MIAMI (CBSMiami) – Identity theft has become so prevalent in South Florida that local Internal Revenue Service offices have been forced to limit how many customers can enter their offices earlier this week.

Sunrise resident Vanessa Dowe spent time off from work to go to the IRS’ Plantation customer service center after finding out her tax ID was ripped off and her tax refund was stolen.

“I filed my taxes just yesterday actually and just got a notice somebody else had used my I-D and got my Tax Refund. I started crying,” Dowe explained.

South Florida is considered one of the identity theft capitals of the country. So when tax season starts, it’s not unexpected to start hearing about tax refund scams. But it’s looking like this may be a banner year for the problem.

Doral Police supervisor Fatima Nunez also found out her tax identity and refund were stolen. After spending hours at Miami’s IRS office, she thinks the agency just can’t handle the growing number of new cases.

“Honestly, I don’t believe they have enough people,” the veteran investigator said. “It took me over 3 hours personally for waiting time at the downtown office and there were 150 people there for the same problem, identity theft, and once you go there and get all the paperwork, it’s a 90-day investigation period.”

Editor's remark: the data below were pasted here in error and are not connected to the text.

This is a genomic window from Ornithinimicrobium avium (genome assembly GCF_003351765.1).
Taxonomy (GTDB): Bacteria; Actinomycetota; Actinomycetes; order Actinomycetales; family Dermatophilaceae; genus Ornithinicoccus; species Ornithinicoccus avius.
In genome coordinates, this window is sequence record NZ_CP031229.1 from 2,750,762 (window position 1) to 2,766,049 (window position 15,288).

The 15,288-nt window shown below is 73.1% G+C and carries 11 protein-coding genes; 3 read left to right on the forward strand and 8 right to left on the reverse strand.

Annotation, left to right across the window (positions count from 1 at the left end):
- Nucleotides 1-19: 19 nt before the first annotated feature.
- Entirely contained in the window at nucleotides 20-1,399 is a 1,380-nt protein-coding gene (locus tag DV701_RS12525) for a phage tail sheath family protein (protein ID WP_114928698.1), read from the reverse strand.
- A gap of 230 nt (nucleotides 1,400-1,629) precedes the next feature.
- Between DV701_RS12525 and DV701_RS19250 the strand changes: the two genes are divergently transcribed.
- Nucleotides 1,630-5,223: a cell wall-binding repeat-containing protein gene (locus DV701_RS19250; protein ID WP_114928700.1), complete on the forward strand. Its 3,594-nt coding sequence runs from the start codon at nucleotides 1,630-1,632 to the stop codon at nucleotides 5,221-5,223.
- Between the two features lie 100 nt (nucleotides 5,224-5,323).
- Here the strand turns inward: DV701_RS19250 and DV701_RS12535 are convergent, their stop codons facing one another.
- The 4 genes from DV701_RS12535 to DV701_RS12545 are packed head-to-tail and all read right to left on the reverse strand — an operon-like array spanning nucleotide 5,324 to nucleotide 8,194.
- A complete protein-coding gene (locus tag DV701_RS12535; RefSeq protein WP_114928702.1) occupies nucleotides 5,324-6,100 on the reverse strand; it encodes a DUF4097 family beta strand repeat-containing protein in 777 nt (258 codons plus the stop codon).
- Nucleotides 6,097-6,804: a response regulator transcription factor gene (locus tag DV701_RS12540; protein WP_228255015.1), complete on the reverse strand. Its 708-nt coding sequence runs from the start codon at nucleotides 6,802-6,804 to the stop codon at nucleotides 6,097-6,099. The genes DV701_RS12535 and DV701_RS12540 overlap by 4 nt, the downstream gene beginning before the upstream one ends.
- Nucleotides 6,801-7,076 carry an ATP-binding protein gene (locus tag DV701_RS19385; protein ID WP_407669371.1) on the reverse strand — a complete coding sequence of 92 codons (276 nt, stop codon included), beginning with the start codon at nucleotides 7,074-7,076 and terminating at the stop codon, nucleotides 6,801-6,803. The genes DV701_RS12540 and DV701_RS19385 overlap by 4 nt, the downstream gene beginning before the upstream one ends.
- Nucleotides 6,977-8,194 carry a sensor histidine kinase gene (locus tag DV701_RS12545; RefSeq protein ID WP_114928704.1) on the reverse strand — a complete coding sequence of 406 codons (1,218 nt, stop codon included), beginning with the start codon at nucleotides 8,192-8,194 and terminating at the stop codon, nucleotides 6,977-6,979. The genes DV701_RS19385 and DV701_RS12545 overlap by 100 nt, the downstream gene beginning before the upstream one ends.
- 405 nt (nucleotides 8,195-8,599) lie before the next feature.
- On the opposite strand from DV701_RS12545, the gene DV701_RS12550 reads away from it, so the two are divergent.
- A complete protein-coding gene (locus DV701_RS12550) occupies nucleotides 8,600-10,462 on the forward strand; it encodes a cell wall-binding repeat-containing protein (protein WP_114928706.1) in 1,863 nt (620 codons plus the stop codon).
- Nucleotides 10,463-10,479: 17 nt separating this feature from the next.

Doral Police Chief Ricardo Gomez said he’s seen a big increase in tax-related identity theft complaints. He thinks the problem is much worse than last year. He said the identity thieves are operating in sophisticated groups and are not just kids stealing ID’s.

Doral detectives are investigating a recent robbery where the suspects were found with a dozen local tax returns and think they may be part of a very well organized ring.

“People need to be very careful about their tax forms, social security number and personal financial information to avoid becoming a victim in the first place,” Chief Gomez warned.

The IRS said it has limited resources to investigate identity thefts and apologizes to victims for any long delays.

“We can only handle so many people, we do not have unlimited resources,” said IRS spokesman Mike Dobzinski. “We’re doing the best we can. Some people have had to wait in line and we apologize for that.”

Miami has been identified as one of the nine national hotspots for the federal government’s new inter-agency task force on tax-related identity theft. Sixteen people were recently arrested statewide as part of a crackdown on tax refund fraud.

The IRS said taxpayers who believe their refunds may have been stolen need to contact the agency as soon as possible.

You can contact the IRS at 1-800-908-4490 or at

For more on Identity Theft, check out these links:


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